• Swimmer Surcharge: a flat fee (usually about $2.50-$10) applied just to enter the meet.

    • Entry Fees: these are usually charged per event that a swimmer will compete in, including relays (usually about $10 per event/relay). Some meets (like ISCA) charge a flat rate for a maximum number of events. A good rule of thumb for a 2-day meet is $60-80; a 3-day meet: $90-$120; a prelim-final meet ($120+)

    • Apparel: Team Suits, Caps – goggles, tech suits, team warm-ups.

    • Travel: Whether the meet is local or an away meet, travel expenses can add up quickly.

    The Night Before the Meet


    1. Prep your snacks (cut fruit, fruit cups, simple crackers, pretzels, granola bars, cereal, pasta salad, veggies, lean turkey cubes, hummus, guacamole, nut butter, water, etc.)

    2. Pack your bag team swim suit(s), caps (2), goggles (2), microfiber towel to wipe away water, towel/blanket/parka to stay warm, pool shoes, headphones, warm-ups (pajama pants, joggers, t-shirts, sweatshirts, etc), sunscreen (if the meet is outside), bug repellant (if the meet is outside – beware some sunscreens and bug repellant can remove sharpie!)

    3. Games: travel games (connect 4, battleship, duplos/lego, waterproof cards) phones/tablets should be kept off the pool deck – we want swimmers cheering for their teammates and spending time together, not glued to their phones and tablets.

    Before the Meet Starts


    1. If your swimmer wakes up sick, or for some reason you are unable to make the meet, please text/email your coach(es) to let them know.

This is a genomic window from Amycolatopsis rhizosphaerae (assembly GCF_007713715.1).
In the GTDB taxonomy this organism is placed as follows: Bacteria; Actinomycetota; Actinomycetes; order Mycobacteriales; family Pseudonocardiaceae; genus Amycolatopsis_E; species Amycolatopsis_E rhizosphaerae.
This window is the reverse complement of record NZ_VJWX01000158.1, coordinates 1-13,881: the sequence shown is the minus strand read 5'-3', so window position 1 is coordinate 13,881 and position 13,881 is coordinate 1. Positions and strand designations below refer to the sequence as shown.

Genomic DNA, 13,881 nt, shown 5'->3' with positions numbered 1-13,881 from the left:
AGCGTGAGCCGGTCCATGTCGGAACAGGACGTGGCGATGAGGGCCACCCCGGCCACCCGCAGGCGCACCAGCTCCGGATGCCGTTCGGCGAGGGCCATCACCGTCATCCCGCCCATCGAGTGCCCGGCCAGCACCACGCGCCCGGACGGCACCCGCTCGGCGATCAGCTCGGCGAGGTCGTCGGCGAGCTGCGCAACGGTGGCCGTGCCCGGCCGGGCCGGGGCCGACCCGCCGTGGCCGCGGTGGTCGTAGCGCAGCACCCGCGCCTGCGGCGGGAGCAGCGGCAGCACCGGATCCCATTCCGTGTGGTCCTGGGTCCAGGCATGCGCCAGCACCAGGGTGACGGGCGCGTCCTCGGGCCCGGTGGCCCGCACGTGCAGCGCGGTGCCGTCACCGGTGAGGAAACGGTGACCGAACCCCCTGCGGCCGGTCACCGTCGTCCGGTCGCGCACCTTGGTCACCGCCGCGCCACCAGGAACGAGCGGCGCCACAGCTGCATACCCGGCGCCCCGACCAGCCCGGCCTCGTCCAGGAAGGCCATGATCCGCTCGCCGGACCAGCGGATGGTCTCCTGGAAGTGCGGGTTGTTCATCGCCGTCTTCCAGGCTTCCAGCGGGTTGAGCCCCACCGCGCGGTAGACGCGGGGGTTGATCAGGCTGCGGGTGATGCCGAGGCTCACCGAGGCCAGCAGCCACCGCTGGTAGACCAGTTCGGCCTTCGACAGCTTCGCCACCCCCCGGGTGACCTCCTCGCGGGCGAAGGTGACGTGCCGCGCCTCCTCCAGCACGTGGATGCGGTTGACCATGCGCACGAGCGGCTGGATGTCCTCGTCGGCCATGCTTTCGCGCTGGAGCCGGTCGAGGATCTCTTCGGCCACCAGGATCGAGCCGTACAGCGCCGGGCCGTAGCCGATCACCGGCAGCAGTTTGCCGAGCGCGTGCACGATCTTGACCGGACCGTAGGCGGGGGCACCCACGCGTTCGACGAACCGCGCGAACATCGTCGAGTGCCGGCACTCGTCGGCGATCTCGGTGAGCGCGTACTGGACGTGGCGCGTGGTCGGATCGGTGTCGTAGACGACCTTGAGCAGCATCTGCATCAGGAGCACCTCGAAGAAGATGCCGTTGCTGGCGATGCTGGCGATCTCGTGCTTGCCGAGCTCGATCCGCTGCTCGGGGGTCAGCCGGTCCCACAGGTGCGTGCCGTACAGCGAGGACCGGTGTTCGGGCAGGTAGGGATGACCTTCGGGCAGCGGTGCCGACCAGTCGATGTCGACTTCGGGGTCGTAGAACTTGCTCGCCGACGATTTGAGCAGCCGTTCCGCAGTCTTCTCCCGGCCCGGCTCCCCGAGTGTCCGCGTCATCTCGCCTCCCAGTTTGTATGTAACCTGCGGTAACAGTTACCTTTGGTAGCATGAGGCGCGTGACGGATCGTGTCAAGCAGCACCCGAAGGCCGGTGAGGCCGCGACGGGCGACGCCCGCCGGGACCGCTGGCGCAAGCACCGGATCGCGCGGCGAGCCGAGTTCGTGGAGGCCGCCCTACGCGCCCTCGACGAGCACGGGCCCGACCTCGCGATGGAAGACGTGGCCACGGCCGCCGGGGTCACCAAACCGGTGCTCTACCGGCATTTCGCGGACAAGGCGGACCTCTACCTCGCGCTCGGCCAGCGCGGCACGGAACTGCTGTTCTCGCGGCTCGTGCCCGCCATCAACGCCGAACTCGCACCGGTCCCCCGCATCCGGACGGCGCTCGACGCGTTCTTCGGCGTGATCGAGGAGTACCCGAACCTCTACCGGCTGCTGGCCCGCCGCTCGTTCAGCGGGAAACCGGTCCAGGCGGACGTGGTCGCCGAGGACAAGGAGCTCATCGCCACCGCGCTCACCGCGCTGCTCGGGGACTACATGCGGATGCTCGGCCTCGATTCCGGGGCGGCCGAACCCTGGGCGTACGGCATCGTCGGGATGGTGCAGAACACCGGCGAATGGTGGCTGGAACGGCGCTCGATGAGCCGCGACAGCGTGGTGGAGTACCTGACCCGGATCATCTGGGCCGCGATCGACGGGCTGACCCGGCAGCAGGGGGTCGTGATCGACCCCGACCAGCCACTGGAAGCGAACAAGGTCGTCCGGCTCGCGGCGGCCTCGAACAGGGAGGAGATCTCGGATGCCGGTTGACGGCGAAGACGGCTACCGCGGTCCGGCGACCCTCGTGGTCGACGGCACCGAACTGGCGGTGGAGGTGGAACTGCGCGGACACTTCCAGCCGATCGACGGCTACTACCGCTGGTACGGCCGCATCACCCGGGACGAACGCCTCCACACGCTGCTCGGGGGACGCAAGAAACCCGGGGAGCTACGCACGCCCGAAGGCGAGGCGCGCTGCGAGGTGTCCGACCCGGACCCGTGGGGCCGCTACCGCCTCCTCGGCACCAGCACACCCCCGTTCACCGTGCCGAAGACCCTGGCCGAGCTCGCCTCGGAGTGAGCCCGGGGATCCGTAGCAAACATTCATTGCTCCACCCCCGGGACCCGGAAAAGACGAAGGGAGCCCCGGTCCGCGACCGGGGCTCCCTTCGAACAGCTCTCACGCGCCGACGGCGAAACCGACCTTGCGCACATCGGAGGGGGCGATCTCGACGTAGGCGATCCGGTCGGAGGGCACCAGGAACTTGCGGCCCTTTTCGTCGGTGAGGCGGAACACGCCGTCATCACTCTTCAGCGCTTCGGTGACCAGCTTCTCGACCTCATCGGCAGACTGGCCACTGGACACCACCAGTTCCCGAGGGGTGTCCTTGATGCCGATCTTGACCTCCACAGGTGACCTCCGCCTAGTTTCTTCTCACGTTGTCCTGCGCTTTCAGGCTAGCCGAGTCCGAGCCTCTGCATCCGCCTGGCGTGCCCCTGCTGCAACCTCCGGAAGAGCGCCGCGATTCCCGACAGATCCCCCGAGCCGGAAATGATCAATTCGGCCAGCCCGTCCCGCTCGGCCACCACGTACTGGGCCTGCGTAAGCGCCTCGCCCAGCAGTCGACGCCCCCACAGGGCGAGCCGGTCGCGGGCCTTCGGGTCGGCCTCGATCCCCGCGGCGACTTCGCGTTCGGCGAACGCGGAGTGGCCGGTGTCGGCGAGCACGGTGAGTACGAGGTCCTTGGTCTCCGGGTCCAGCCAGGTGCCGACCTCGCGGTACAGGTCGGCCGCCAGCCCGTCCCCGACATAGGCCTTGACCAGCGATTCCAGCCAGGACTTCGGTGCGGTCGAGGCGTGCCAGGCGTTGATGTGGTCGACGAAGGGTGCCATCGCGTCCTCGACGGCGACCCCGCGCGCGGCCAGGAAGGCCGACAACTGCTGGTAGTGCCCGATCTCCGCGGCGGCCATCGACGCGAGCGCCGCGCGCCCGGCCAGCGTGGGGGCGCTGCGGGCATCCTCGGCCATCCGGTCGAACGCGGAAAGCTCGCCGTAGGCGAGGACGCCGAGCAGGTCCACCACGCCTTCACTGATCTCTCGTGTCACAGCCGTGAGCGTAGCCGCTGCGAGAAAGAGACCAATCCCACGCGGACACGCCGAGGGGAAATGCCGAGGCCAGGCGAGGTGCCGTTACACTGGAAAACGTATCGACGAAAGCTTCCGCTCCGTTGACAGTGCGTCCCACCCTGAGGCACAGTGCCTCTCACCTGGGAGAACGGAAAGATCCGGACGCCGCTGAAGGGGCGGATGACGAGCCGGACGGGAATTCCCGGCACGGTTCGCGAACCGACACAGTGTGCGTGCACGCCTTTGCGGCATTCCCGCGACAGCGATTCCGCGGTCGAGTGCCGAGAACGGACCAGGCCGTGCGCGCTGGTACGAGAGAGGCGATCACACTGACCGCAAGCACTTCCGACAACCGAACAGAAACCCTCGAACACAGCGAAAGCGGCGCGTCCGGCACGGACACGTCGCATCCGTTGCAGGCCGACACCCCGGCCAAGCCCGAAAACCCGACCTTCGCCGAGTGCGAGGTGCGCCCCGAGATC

2. Arrive at the pool at least 15 minutes before the scheduled warm-up time. This time will be emailed to participating families the week of the meet, along with any additional information available (facility rules, parking, psych sheet, heat sheet, warm-ups)

    3. Find your spot. Depending on the venue, swimmers may be seated with coaches, and parents and siblings may have another area to hang out between events. This information will go out in the final meet email the week of the meet. If swimmers are located on the pool deck with the coaches, please make sure your swimmer has everything they need (caps, goggles, towels, blankets, chairs, sleeping bags/mats, snacks, water).

    4. Use the heat sheet or meet mobile to mark your child(ren)’s arms preferably prior to warm-up. Generally, sharpie is best (it can be removed after the meet with oil). Events should be listed Event # - Heat – Lane (event name)

      • Event: Number and Name of the race

      • Heat: Separates swimmers in an event and is composed of 6-10 swimmers (depending on the number of lanes available)

      • Lane: Where a swimmer will compete in their event and heat. A lane can change throughout the meet.

      • Time Standards: Minimum qualifying (or maximum time) that’s needed to enter a meet.